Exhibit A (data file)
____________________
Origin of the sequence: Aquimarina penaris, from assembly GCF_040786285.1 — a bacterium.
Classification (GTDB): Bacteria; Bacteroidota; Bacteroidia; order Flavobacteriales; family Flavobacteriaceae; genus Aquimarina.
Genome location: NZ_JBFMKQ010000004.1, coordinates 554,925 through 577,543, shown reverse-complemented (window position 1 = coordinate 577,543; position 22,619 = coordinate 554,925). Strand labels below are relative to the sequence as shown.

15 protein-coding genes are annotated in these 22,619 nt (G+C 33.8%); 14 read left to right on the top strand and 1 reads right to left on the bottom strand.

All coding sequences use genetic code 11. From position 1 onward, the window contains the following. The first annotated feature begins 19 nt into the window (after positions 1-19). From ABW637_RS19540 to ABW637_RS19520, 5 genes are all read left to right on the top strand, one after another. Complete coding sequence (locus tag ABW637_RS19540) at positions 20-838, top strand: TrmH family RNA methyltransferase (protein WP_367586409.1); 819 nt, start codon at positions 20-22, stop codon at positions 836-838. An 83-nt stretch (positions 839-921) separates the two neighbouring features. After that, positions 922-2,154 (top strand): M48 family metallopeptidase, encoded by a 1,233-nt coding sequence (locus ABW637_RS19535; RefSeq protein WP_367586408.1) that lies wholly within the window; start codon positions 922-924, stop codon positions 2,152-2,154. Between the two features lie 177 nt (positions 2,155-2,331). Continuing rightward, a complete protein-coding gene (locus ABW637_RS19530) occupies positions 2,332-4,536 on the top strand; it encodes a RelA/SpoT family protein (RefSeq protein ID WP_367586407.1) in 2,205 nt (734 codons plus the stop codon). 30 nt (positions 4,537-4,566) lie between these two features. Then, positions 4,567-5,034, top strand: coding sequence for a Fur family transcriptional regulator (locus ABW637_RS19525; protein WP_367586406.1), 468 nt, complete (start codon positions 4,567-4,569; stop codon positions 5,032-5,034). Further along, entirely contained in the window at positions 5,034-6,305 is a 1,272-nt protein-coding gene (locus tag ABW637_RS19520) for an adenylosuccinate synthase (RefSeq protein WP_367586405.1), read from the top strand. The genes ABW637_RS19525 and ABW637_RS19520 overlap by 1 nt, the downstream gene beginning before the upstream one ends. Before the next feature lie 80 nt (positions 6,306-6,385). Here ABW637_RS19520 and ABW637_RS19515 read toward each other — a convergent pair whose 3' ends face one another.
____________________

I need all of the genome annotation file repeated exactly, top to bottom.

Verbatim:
Origin of the sequence: Aquimarina penaris, from assembly GCF_040786285.1 — a bacterium.
Classification (GTDB): Bacteria; Bacteroidota; Bacteroidia; order Flavobacteriales; family Flavobacteriaceae; genus Aquimarina.
Genome location: NZ_JBFMKQ010000004.1, coordinates 554,925 through 577,543, shown reverse-complemented (window position 1 = coordinate 577,543; position 22,619 = coordinate 554,925). Strand labels below are relative to the sequence as shown.

15 protein-coding genes are annotated in these 22,619 nt (G+C 33.8%); 14 read left to right on the top strand and 1 reads right to left on the bottom strand.

All coding sequences use genetic code 11. From position 1 onward, the window contains the following. The first annotated feature begins 19 nt into the window (after positions 1-19). From ABW637_RS19540 to ABW637_RS19520, 5 genes are all read left to right on the top strand, one after another. Complete coding sequence (locus tag ABW637_RS19540) at positions 20-838, top strand: TrmH family RNA methyltransferase (protein WP_367586409.1); 819 nt, start codon at positions 20-22, stop codon at positions 836-838. An 83-nt stretch (positions 839-921) separates the two neighbouring features. After that, positions 922-2,154 (top strand): M48 family metallopeptidase, encoded by a 1,233-nt coding sequence (locus ABW637_RS19535; RefSeq protein WP_367586408.1) that lies wholly within the window; start codon positions 922-924, stop codon positions 2,152-2,154. Between the two features lie 177 nt (positions 2,155-2,331). Continuing rightward, a complete protein-coding gene (locus ABW637_RS19530) occupies positions 2,332-4,536 on the top strand; it encodes a RelA/SpoT family protein (RefSeq protein ID WP_367586407.1) in 2,205 nt (734 codons plus the stop codon). 30 nt (positions 4,537-4,566) lie between these two features. Then, positions 4,567-5,034, top strand: coding sequence for a Fur family transcriptional regulator (locus ABW637_RS19525; protein WP_367586406.1), 468 nt, complete (start codon positions 4,567-4,569; stop codon positions 5,032-5,034). Further along, entirely contained in the window at positions 5,034-6,305 is a 1,272-nt protein-coding gene (locus tag ABW637_RS19520) for an adenylosuccinate synthase (RefSeq protein WP_367586405.1), read from the top strand. The genes ABW637_RS19525 and ABW637_RS19520 overlap by 1 nt, the downstream gene beginning before the upstream one ends. Before the next feature lie 80 nt (positions 6,306-6,385). Here ABW637_RS19520 and ABW637_RS19515 read toward each other — a convergent pair whose 3' ends face one another.